When you’ve finally tracked an Eastern Cottontail rabbit and shot it, I bet you are looking forward to field dressing the rabbit and then cooking it when you get home. But what if the rabbit has raised skin bumps with wolf worms? Can you eat rabbits with wolf worms, and is it safe?
You can eat a rabbit that’s been infected with wolf worms (also known as botfly larvae or warbles). It’s rare that humans are infected with warbles, and it isn’t likely that you’ll get a wolf worm by eating a rabbit. If the rabbit has warbles, it’s best to cut out the lumps and cook the meat thoroughly.
Here’s a comprehensive guide on what wolf worms are if you can get infected, and whether it’s safe to eat rabbits that are infected with these worms.
What Is a Wolf Worm in Rabbits?
A wolf worm is also called a warble or a botfly larva.
When a rabbit is infected with wolf worms, the botfly has laid eggs on the rabbit. Or the rabbit has come into contact with vegetation where botflies laid eggs. Alternatively, another infected animal got into close contact with the rabbit and passed on the eggs.
A rabbit can also ingest a botfly egg when they groom themselves or another rabbit.
When the eggs hatch, the larvae move around the rabbit’s skin, looking for an opening through the nose, ears, mouth, or external wound. From there, they enter and migrate through internal tissue until they find their way to the skin where they mature and grow.
The wolf worm creates a warble – lump in the skin – with a breathing hole (like an open wound with matted hair). When the maggots mature, they leave the host and form pupae in the soil. Eventually, the adult botflies emerge.
Only the Cuterebra genus of botfly is recognized in North America; however, there are more than 150 species that are found there, in Mexico and neotropical regions.
Wolf worms affect both domesticated and wild rabbits. In Michigan, for example, warbles have been found in cottontail rabbits, chipmunks, squirrels, and mice. Other mammals like dogs, cats, deer, horses, and others have also been infected.
Botflies are mostly active during summer and early fall, and this is when most cases are reported.
Can You Easily Detect Wolf Worms in Rabbits?
During the early stages when the eggs have hatched and the larvae have just entered an orifice of the rabbit, you won’t be able to tell that a rabbit is infected.
You may see small larvae if you part the rabbit’s fur but they are tiny, about half the size of a dime. The larvae have grayish-white bodies and a brown spot on one end. As they mature, they turn reddish-brown and finally a dark brown when they leave the host.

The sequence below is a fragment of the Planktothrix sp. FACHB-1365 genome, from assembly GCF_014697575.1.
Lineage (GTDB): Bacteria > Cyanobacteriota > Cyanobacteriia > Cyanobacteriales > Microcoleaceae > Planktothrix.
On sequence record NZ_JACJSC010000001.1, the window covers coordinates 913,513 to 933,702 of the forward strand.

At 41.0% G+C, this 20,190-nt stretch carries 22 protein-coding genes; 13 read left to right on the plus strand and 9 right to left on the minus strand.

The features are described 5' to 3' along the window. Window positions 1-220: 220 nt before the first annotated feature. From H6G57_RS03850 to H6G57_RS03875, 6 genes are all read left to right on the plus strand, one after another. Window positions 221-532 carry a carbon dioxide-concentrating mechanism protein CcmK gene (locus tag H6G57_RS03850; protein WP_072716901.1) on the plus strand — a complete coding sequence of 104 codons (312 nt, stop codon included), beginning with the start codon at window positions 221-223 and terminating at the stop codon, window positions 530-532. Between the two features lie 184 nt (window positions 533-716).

It’s easier to detect that a rabbit has wolf worms when they are burrowed beneath the rabbit’s skin and have formed lumps.
You may even see the breathing hole, which presents as a small external wound. Every now and again, you can see the head of the larvae peeking through the hole as it comes up for air.
There may also be fluid draining from the hole, and it’ll be covered with matted hair.
Can Wolf Worms Get in Humans?
Technically, yes, humans can get warbles or wolf worms.
You can contract wolf worms the same way rabbits do – working with larvae-infected soil, and then the larvae will make their way into your body. You’ll feel pain and the swelling will creep through your body as the larvae move, looking for the best site to grow.
There is only one specific Cuterebra fly that targets people as their host, but this fly is found in South America.
Is It Safe to Eat Rabbits With Wolf Worms?
It is safe to eat rabbits with wolf worms, although many people won’t.
If you thoroughly cook warble-infested rabbit meat, you shouldn’t contract wolf worms. Ensure the rabbit meat is cooked to an internal temperature of 160-165℉.
Most hunters also cut out the wolf worm-filled cysts if the rabbit they hunted is infected.
How Do You Know If Your Rabbit Is Safe to Eat
You know the rabbit is safe to eat when you don’t see any abnormalities.
If the rabbit has wolf worms, it’s best to cut out the lumps you see on the rabbit’s skin and dispose of the warbles. Unless you are really hungry (and even then), we don’t believe anyone would eat anything that’s crawling with worms of any kind.
You’ll also want to ensure that the wild rabbit doesn’t have tularemia or other zoonotic diseases that are transmittable to people.
For example, if the rabbit has tularemia, you’ll see that the liver and spleen are swollen. There may also be white/yellow spots on these organs. In this case, you don’t want to eat the rabbit as you can get tularemia, and if not treated as soon as possible, you can die.
When to Avoid Eating Rabbits
While there is much debate about when you can and should eat rabbit meat, it is best to only hunt and eat wild rabbits in the cooler months.
In most states, you can legally hunt rabbits during winter, and the benefit of this is that eating rabbits after the first frost means there’s a reduced chance that the rabbit you’re hunting carries serious diseases, worms, and more.
However, that isn’t to say there’s no chance of the wild rabbit being sick – you still have a responsibility to check and touch the rabbit with gloves and other protective gear when field dressing, handling, and cooking the meat.
If you are eating farm-raised rabbit and buying your meat from reputable suppliers, you can eat rabbit at any time.
My Last Bunny Thoughts
While wolf worms are super yucky and we can’t imagine why anyone would want to eat a worm-infested rabbit, it is safe to eat a rabbit with warbles.
If you are looking for more information on eating rabbit meat, we’ve got these guides for you: